In our survey, we saw that people’s requests for workplace accommodations are more likely to be approved than not. But when they aren’t, it’s most often women with nonvisible disabilities who are told that their accommodations are “not necessary.” (Women with all types of disabilities were told their request was not necessary 31 percent of the time, while men were declined only 18 percent of the time.) The insidious tendency is to think, If we can’t see it, it must not be real, says Springboard Consulting’s Vogel.

In Differences, Strength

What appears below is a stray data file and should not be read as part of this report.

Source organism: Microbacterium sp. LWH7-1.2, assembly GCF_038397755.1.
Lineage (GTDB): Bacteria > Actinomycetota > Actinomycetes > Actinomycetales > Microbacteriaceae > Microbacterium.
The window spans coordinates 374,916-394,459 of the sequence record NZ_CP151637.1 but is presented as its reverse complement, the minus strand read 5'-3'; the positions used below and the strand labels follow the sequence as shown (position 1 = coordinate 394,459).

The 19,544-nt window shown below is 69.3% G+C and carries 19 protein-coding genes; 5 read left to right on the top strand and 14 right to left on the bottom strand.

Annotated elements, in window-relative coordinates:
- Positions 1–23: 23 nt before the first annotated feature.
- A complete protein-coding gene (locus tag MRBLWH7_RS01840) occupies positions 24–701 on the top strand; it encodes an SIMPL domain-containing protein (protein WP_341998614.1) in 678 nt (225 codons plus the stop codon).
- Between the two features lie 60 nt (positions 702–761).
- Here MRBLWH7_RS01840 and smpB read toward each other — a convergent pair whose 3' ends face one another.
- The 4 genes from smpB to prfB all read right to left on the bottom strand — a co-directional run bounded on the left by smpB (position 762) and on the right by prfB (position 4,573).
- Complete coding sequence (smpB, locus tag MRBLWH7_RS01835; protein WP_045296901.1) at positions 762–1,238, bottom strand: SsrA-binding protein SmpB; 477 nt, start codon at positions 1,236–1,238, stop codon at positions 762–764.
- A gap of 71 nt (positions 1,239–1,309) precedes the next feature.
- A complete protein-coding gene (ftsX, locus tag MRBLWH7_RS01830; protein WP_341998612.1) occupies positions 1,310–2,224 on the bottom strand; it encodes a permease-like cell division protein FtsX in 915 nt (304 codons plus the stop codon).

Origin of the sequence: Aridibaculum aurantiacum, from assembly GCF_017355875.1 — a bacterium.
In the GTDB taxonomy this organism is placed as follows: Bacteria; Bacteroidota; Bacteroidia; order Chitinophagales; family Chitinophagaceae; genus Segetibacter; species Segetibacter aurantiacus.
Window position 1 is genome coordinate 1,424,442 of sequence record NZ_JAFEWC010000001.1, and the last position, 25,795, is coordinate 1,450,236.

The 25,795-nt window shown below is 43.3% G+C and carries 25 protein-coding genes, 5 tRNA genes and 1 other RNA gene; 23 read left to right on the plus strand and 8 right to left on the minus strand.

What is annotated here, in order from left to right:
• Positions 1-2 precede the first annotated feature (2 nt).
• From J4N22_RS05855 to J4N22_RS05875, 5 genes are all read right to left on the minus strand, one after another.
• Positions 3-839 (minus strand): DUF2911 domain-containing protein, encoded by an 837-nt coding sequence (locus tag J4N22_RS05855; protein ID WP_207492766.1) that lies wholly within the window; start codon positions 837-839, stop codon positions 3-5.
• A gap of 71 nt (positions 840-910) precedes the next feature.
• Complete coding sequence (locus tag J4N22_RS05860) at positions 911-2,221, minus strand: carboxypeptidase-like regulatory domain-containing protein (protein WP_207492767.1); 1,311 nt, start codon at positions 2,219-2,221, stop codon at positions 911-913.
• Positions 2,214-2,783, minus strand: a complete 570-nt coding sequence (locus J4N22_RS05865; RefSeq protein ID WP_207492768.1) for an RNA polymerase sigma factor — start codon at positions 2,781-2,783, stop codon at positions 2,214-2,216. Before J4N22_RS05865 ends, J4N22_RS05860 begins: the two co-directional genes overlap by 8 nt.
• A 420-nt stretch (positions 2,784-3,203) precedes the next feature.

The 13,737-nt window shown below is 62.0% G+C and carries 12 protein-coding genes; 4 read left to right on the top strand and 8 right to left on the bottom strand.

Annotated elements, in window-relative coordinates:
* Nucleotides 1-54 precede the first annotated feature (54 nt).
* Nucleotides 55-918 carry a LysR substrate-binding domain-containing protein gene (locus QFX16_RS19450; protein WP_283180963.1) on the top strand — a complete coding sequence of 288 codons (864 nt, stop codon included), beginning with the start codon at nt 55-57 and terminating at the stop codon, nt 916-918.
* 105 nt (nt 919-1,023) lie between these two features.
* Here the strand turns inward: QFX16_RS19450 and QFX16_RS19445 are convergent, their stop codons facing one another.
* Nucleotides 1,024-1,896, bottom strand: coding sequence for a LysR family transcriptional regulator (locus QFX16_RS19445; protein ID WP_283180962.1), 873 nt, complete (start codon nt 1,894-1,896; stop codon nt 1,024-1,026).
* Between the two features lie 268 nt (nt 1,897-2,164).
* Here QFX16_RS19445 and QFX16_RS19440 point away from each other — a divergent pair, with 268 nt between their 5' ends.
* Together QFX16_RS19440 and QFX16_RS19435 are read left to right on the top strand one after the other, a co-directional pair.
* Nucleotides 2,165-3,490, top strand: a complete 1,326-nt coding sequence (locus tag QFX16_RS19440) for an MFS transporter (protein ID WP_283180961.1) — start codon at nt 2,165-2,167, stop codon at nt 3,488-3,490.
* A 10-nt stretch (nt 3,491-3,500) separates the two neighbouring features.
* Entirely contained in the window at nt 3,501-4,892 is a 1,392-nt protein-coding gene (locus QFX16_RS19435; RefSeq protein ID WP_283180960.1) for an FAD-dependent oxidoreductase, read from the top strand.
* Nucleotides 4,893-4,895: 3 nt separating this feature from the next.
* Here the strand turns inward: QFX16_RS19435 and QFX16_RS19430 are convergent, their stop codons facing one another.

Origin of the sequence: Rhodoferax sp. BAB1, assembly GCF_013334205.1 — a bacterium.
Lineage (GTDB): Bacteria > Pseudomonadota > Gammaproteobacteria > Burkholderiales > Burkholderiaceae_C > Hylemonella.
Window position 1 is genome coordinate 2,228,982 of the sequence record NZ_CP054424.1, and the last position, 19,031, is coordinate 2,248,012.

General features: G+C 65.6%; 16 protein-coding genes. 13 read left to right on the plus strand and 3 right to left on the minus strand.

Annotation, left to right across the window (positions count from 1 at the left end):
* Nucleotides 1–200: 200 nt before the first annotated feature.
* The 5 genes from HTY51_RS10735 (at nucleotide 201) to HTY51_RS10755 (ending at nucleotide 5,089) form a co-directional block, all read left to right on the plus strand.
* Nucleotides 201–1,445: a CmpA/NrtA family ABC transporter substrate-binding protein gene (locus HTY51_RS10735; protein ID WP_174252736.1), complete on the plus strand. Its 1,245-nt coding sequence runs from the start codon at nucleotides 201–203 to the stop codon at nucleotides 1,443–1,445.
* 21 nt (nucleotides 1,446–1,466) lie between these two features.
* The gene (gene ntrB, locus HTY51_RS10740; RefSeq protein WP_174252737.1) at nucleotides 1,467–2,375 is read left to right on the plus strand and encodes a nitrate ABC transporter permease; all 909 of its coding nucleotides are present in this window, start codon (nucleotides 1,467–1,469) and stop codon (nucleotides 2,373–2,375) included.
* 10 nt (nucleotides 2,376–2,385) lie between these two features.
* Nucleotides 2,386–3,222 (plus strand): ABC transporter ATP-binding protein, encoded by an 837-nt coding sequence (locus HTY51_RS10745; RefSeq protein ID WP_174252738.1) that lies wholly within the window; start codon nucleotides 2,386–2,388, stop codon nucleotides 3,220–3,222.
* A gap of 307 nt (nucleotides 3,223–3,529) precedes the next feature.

The key to making workplaces better for those with disabilities, suggests Vogel: Instead of seeing disability as limiting, embrace it as the reality of your workforce. View it as a valuable form of diversity, as Leah does. “I don’t see myself as disabled,” she says. “I see myself as differently abled than other people who don’t have Asperger’s syndrome.” Though she looked nothing like the company’s leggy models, Rebecca Cokley once excelled working for Victoria’s Secret. Armed with a reasonable accommodation—“$7 step stools from Walgreens; I think we bought five of them”—she joined the lingerie retailer as seasonal help and worked her way up to manager, running one of the most profitable stores in the chain. “I think my dwarfism is an asset. I’m memorable,” she says. “We hired all kinds of people. I’m convinced people felt comfortable in our stores because the stores reflected what society actually looks like.”